The NFL’s Wild Sponsorship Rules for 2020 Draft Could Cost Players Up To $50K

The NFL’s Wild Sponsorship Rules for 2020 Draft Could Cost Players Up To $50K article feature image

Mark Cunningham/MLB Photos via Getty Images

If an NFL draft prospect is drinking out of a soda can while being shown on the April 23-25 broadcast, it can't be Coca-Cola. And if he’s eating candy, it can't be a Reese's Peanut Butter Cup.

Those are only two of the rules on a long list of corporate do's and don'ts the NFL has sent to draft prospects and their marketers ahead of the completely-virtual broadcast to ensure that its 50 official league sponsors and partners are protected and not ambushed by non-league partners on one of the biggest nights in sports.

According to the memo obtained by The Action Network, the NFL maintains that — although the players who will be featured on the telecast haven't signed contracts — their appearance is property of the NFL.

[Read the full memo the NFL sent to draft prospects]

"Do NOT have any products displaying brands or logos that have not been approved by the NFL within camera range of your feed for the NFL Draft broadcast," the memo reads.

Prospective draftees will receive a welcome kit of products from NFL partners, including the following PepsiCo products: Pepsi, Mountain Dew, Bubly, Gatorade and Frito Lay snacks such as Cheetos, Doritos and Tostitos. Mars candy will also be included, which means Skittles, Snickers and M&M’s.

Marketers aren't exactly thrilled with the arrangement, saying it imposes terms of players who aren't yet in the league.

"What happens if a player has a partnership with a league partner like Bose and a non-league partner, like some chicken place?" asked one marketer, who preferred to remain anonymous. "They’re not going to show the feed and hurt the league partner?"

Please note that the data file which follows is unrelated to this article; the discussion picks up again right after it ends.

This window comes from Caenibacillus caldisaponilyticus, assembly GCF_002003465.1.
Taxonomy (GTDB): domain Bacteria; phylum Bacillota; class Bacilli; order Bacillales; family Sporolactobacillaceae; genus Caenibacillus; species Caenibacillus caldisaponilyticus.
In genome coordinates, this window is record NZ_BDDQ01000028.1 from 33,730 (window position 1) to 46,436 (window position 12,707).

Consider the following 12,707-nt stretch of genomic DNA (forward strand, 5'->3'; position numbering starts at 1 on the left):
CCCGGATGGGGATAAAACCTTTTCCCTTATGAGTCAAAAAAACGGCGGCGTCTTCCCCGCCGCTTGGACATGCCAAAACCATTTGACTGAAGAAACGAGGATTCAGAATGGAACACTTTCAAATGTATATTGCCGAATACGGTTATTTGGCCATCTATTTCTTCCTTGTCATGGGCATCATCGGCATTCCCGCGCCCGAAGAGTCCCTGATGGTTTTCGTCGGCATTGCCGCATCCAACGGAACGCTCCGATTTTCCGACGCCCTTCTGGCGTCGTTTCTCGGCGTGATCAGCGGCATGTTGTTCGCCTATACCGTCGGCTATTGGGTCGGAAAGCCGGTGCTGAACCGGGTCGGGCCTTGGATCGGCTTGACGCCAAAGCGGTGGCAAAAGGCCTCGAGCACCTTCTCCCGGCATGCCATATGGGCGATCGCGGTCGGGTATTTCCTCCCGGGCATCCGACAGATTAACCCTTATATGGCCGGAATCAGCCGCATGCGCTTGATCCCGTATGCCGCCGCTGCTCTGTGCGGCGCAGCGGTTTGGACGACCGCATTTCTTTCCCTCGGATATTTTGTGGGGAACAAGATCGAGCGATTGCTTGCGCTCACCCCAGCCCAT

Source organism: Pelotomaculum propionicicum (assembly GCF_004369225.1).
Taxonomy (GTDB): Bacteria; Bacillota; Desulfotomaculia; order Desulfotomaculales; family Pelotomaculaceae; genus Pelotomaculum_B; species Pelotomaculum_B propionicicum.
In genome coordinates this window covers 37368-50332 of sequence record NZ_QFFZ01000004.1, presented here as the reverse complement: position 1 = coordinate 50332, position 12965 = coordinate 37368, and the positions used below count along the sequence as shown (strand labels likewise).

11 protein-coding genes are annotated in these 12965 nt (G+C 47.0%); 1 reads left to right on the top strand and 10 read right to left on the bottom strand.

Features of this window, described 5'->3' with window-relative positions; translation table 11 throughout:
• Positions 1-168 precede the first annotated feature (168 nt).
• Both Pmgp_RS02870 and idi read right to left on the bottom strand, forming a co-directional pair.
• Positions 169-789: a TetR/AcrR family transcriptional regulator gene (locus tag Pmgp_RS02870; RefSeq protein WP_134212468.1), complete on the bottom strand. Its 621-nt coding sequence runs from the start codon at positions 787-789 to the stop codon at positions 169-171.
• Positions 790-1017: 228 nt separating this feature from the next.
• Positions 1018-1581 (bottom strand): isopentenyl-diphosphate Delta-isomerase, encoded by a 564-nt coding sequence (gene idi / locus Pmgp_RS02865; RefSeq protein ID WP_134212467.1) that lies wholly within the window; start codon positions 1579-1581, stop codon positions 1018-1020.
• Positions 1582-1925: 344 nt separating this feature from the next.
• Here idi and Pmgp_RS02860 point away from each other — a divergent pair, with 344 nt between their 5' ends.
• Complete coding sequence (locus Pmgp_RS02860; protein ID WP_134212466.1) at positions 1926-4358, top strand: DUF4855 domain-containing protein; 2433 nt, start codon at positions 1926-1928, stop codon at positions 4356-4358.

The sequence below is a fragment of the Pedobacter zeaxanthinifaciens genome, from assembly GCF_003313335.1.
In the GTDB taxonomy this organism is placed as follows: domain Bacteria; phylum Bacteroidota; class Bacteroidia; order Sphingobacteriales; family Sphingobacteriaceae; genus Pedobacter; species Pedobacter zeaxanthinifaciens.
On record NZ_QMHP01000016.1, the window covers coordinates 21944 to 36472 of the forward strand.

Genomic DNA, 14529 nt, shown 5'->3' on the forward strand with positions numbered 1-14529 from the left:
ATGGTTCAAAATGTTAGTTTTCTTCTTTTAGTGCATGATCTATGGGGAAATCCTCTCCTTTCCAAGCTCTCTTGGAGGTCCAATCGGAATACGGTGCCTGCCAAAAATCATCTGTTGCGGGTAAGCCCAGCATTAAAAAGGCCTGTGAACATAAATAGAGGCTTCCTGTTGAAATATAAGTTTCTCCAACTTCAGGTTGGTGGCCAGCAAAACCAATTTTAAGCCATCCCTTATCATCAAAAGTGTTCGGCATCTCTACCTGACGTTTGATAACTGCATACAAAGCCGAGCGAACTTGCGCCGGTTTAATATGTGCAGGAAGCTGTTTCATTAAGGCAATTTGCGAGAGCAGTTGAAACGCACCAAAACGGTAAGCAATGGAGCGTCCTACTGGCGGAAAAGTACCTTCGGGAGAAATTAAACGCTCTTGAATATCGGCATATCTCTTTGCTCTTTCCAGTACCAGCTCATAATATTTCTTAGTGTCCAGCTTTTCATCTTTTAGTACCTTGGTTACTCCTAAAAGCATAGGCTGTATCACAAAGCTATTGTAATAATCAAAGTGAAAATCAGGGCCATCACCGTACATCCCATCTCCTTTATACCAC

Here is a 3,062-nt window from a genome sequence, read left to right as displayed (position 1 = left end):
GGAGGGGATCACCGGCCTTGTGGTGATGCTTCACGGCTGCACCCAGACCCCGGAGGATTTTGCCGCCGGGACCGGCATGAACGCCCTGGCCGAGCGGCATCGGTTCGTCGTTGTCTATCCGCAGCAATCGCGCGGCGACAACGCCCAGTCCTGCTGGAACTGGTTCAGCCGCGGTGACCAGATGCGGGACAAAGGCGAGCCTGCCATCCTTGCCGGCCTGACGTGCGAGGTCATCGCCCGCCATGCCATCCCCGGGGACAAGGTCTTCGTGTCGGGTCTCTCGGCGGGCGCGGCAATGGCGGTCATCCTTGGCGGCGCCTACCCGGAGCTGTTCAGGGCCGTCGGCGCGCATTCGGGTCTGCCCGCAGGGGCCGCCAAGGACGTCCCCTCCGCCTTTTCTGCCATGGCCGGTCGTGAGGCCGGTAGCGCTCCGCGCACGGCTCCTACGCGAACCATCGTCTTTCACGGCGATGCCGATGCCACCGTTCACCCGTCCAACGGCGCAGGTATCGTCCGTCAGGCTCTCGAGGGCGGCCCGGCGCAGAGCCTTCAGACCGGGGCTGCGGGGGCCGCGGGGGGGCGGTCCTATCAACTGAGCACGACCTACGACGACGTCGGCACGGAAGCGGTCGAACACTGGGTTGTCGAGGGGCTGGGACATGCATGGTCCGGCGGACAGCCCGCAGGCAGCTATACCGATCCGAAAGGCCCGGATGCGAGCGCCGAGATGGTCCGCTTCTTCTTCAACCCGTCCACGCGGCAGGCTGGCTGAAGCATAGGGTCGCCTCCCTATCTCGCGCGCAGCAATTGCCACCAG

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Another marketer said being allowed to negotiate only with league partners will cost potential top draft picks between $5,000 and $50,000 in one-off marketing opportunities on draft day.

Players' clothing is also being closely dictated: They cannot wear logos of any brand other than an NFL team or an official league partner such as Nike, Adidas, Under Armour or New Era. Their clothing is also expected to be clean, free of liberal or hate speech, and cannot make a political statement. References to alcohol, drugs or gambling (including poker) are prohibited as well.

Prospective draftees will also be given communication kits and are asked not to wear any other personal devices.

Billie Weiss/Getty Images. Pictured: Bill Belichick

There were always small on-screen deals for draftees, but that changed in 2015, when Jameis Winston and Marcus Mariota elected to stay home instead of go to the draft. Both were paid to promote Beats by Dre, a competitor of the league's official sponsor, Bose.

In 2017, Athletes First — marketers for Missouri defensive end Charles Harris — sold a deal to Jack Link’s Beef Jerky for its mascot, the Sasquatch, to appear in the background of Harris' shot when he got drafted 22nd overall by the Miami Dolphins. Jack Link’s didn’t have an official deal with the league.

Last year, ESPN took control, telling agents that they would not take a home feed from a player who was drafted if there was a sponsor or logo in the camera's path.

With the complete virtual nature of the 2020 NFL Draft, the league decided to take charge. ABC will do its own broadcast of Rounds 1-3 and will simulcast a singular ESPN and NFL Network broadcast of Rounds 4-7. Hosts will include talent from ESPN’s broadcast facilities using a skeleton crew, and others such as Rich Eisen, who will contribute remotely. NFL commissioner Roger Goodell will announce the pick selections from his home.

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